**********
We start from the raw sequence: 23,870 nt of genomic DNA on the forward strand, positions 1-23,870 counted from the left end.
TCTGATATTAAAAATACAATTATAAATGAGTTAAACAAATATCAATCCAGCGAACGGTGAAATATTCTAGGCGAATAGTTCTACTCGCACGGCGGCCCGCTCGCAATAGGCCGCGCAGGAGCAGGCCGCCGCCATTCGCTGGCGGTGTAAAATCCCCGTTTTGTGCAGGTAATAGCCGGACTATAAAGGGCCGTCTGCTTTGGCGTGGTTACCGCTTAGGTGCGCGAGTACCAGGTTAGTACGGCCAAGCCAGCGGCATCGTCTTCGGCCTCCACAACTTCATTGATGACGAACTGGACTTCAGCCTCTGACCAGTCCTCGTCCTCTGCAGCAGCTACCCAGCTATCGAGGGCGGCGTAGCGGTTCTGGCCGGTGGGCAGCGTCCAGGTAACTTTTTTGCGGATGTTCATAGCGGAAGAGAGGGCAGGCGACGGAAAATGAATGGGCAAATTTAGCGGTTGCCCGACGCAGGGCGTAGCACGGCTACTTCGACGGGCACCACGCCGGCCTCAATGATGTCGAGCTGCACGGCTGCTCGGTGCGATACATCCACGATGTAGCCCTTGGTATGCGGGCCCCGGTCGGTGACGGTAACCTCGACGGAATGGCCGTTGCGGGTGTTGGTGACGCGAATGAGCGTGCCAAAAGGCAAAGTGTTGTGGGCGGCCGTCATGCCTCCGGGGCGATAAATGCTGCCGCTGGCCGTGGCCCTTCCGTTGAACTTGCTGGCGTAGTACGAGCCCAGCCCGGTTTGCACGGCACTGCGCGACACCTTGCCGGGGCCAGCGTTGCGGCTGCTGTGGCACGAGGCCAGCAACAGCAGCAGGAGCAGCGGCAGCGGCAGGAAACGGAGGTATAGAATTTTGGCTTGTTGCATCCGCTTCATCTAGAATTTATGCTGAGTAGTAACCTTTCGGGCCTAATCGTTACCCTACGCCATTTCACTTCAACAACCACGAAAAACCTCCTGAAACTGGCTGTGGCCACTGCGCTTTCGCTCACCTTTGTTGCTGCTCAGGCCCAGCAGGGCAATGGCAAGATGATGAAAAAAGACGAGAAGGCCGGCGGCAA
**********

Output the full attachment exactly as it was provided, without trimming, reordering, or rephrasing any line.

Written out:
We start from the raw sequence: 23,870 nt of genomic DNA on the forward strand, positions 1-23,870 counted from the left end.
TCTGATATTAAAAATACAATTATAAATGAGTTAAACAAATATCAATCCAGCGAACGGTGAAATATTCTAGGCGAATAGTTCTACTCGCACGGCGGCCCGCTCGCAATAGGCCGCGCAGGAGCAGGCCGCCGCCATTCGCTGGCGGTGTAAAATCCCCGTTTTGTGCAGGTAATAGCCGGACTATAAAGGGCCGTCTGCTTTGGCGTGGTTACCGCTTAGGTGCGCGAGTACCAGGTTAGTACGGCCAAGCCAGCGGCATCGTCTTCGGCCTCCACAACTTCATTGATGACGAACTGGACTTCAGCCTCTGACCAGTCCTCGTCCTCTGCAGCAGCTACCCAGCTATCGAGGGCGGCGTAGCGGTTCTGGCCGGTGGGCAGCGTCCAGGTAACTTTTTTGCGGATGTTCATAGCGGAAGAGAGGGCAGGCGACGGAAAATGAATGGGCAAATTTAGCGGTTGCCCGACGCAGGGCGTAGCACGGCTACTTCGACGGGCACCACGCCGGCCTCAATGATGTCGAGCTGCACGGCTGCTCGGTGCGATACATCCACGATGTAGCCCTTGGTATGCGGGCCCCGGTCGGTGACGGTAACCTCGACGGAATGGCCGTTGCGGGTGTTGGTGACGCGAATGAGCGTGCCAAAAGGCAAAGTGTTGTGGGCGGCCGTCATGCCTCCGGGGCGATAAATGCTGCCGCTGGCCGTGGCCCTTCCGTTGAACTTGCTGGCGTAGTACGAGCCCAGCCCGGTTTGCACGGCACTGCGCGACACCTTGCCGGGGCCAGCGTTGCGGCTGCTGTGGCACGAGGCCAGCAACAGCAGCAGGAGCAGCGGCAGCGGCAGGAAACGGAGGTATAGAATTTTGGCTTGTTGCATCCGCTTCATCTAGAATTTATGCTGAGTAGTAACCTTTCGGGCCTAATCGTTACCCTACGCCATTTCACTTCAACAACCACGAAAAACCTCCTGAAACTGGCTGTGGCCACTGCGCTTTCGCTCACCTTTGTTGCTGCTCAGGCCCAGCAGGGCAATGGCAAGATGATGAAAAAAGACGAGAAGGCCGGCGGCAA